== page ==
Post-event reflection: NUS Social Policies Forum 2019
Commentary | Thomas Chew, Event Associate Editor
Given all the buzz generated by our national discourse over inequality and social stratification, the recent NUS Social Policies Forum 2019 was well-received by some 300 audience members consisting of representatives across various educational institutes.
The panel was comprised of Guest-of-Honour, Ms Grace Fu, Minister for Culture, Community and Youth; Associate Professor Tan Ern Ser from NUS Sociology; Mr Gerard Ee, Executive Director of Beyond Social Services, a charity that helps underprivileged youth and moderated by Professor Robbie Goh, Dean of NUS Arts and Social Sciences.
Ms Grace Fu set the tone for the dialogue by opening with a defence of meritocracy, insisting that it remains the best option by providing everyone with a fair chance regardless of their background.
Ms Fu acknowledged that although the success of meritocracy has led to unintended adverse effects like worsening economic inequality, it remains as one of Singapore key principle policies: rewarding personal effort and hard work as opposed to policies that only benefit those of a certain race or religion.
In addressing the side effects, Ms Fu brought up government initiatives such as a progressive tax system, income supplements and investment in healthcare and education resources.
These initiatives seek to manage the distribution of resources and ensure that the underprivileged will continue to have access to the same opportunities.
However, Ms Fu emphasised that at the end of the day, government policies can only go so far. A part of the responsibility lies with those who had benefited from the system and to give back to society.
“The test of the people is not about how we treat successful people but rather how the successful treat others.” - Ms Grace Fu, Minister for Culture, Community and Youth
With this, Ms Fu effectively reframed the conversation of how meritocracy entrenches class division into how the wealthy had a duty to be compassionate and care for the underprivileged.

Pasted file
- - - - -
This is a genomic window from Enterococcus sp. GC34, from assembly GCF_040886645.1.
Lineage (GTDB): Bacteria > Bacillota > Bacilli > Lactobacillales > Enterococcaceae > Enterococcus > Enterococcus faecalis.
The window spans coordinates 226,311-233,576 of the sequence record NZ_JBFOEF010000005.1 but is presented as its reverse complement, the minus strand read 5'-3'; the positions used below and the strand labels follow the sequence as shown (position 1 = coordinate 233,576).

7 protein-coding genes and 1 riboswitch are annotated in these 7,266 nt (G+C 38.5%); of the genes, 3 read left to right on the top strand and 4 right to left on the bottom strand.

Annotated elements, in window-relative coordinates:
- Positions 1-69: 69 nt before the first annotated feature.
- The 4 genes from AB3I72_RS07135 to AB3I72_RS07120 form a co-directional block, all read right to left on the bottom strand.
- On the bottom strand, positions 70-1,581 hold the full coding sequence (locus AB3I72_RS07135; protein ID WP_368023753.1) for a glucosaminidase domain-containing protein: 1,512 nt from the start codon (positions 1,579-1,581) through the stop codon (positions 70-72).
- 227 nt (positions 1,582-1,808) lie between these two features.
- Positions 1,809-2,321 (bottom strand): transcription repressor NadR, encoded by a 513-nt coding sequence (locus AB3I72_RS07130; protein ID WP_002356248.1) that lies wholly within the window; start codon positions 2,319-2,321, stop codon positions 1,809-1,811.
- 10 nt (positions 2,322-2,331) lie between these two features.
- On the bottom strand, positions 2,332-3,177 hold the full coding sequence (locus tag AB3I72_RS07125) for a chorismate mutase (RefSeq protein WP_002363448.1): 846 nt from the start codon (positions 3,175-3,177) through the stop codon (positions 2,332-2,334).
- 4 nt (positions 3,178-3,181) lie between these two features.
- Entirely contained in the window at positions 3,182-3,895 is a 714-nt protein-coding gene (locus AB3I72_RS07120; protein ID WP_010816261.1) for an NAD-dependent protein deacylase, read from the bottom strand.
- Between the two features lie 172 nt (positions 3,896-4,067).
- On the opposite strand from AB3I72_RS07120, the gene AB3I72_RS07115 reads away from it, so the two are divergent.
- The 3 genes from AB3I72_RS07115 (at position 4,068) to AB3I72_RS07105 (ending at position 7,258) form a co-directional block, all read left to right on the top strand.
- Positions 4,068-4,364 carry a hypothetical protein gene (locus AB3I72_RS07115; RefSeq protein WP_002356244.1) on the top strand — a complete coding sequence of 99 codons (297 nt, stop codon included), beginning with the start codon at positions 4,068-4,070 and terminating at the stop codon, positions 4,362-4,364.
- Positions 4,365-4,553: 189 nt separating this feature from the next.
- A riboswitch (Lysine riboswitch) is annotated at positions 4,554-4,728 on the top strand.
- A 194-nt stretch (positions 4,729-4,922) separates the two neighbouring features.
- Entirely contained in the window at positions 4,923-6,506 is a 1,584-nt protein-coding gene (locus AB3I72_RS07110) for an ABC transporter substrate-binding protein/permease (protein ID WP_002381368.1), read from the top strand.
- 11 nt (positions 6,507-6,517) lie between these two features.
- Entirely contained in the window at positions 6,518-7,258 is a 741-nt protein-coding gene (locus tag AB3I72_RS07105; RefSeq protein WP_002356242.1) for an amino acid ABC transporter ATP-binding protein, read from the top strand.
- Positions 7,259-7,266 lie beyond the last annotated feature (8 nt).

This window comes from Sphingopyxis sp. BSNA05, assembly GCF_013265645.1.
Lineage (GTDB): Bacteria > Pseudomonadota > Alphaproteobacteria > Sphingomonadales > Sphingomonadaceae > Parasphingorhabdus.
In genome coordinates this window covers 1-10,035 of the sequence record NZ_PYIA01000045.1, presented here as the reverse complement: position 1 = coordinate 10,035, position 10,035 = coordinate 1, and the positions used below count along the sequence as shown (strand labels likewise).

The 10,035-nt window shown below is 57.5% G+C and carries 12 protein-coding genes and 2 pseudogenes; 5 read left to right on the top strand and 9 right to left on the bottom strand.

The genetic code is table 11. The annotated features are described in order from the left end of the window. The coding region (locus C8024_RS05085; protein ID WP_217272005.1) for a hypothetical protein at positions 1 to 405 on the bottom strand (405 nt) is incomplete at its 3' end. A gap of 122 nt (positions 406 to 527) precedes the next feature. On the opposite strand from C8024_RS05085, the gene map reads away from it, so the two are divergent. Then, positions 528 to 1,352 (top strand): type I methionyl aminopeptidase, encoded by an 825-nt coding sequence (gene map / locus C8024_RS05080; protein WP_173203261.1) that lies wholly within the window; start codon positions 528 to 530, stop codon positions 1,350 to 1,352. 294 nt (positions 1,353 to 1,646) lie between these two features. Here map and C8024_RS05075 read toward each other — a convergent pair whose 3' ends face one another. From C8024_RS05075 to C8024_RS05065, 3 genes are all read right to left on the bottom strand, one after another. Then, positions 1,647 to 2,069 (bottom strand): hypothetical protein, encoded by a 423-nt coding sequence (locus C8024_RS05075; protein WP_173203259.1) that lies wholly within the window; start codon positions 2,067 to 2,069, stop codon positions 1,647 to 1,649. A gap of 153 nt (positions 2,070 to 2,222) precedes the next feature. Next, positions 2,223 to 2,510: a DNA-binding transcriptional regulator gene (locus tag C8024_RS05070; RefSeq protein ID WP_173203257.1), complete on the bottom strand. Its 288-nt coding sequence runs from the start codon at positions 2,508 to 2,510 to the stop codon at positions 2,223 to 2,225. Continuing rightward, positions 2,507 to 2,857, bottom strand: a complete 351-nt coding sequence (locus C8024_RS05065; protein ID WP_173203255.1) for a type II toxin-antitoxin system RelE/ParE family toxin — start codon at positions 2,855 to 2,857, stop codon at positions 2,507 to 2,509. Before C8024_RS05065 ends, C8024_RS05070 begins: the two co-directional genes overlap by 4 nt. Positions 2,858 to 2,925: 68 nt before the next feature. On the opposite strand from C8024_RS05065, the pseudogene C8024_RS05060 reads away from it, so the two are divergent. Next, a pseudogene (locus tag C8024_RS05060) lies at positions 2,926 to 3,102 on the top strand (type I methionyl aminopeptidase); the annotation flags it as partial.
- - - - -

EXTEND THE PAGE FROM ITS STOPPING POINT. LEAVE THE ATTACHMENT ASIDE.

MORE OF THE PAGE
Next, Associate Professor Tan acknowledged that inequality is inevitable against the backdrop of intense competition in society. Class is also recycled through wealth inheritance, along with the social and cultural capital accumulated.
Offering his solution, he called for social and economic restructuring to truly equalised opportunities to help address the inheritance of financial and social capital.
Associate Professor Tan further cautioned against the divide of Singapore into rich and poor categories. Instead, he encouraged greater social integration between classes to prevent class conflict and, possibly, to promote social and economic mobility.
Perhaps as an indirect response to Ms Fu’s remarks, Associate Professor Tan argued that meritocracy and self-reliance are not enough for social mobility or to address inequality. Instead, further redistribution is necessary to equalised opportunities. In essence, the government can and should do more.
Associate Professor Tan’s point on the importance of social mixing was echoed by Mr Ee echoed, who also drew upon his experiences working with underprivileged youth.
He claimed that the meritocracy narrative implies those with success have worked hard for it and conversely those without did not put in the required effort.
Another narrative is that there will be winners and losers. Mr Ee, however, rallied against these narratives as. barriers to overcome before society can learn to cooperate and reach out to those left behind by the system.
Similarly, Professor Goh shared his past experiences in volunteering and working with underprivileged families.
The key, according to Prof Goh, is early intervention to allow the young in these families to develop intellectual and social capital which would help them succeed later in life.
These initiatives can be as simple as providing a quiet place to study, away from homes which might not provide the best environment for them to study.
The role of social mixing was brought up again by members of the audience.
Sports was raised as a way to foster cooperation and bond people across different income groups. Playing as a team provides a sense of togetherness working towards a shared goal.
However, Mr Ee warned against hailing sports as a quick fix to social stratification. Having a sense of superiority or an inferiority complex can carry over into sports as well.
Sports can serve as a useful non-academic medium for people to understand each other better by breaking down entrenched path-dependency thought processes that create a sense of ambiguity of personal abilities.
It is within this ambiguity that people are able to accommodate other points of views and come together to strive for a common goal.
NUSPA and its recently launched publication, The Convergence, seek to further the discussion of pertinent social topics in Singapore.
Our dual goals of benefiting the NUS student body and enriching various discourses drive the organisation of various forums like the Social Policies Forum.
Thank you for attending and see you next time!
About the author: Thomas is a 3rd year Political Science major, Japanese Studies minor from the Faculty of Arts and Social Sciences. He is currently on staff with The Convergenceas an Associate Editor (Events). Thomas' interests include watching anime and playing chess. He believes they are not mutually exclusive.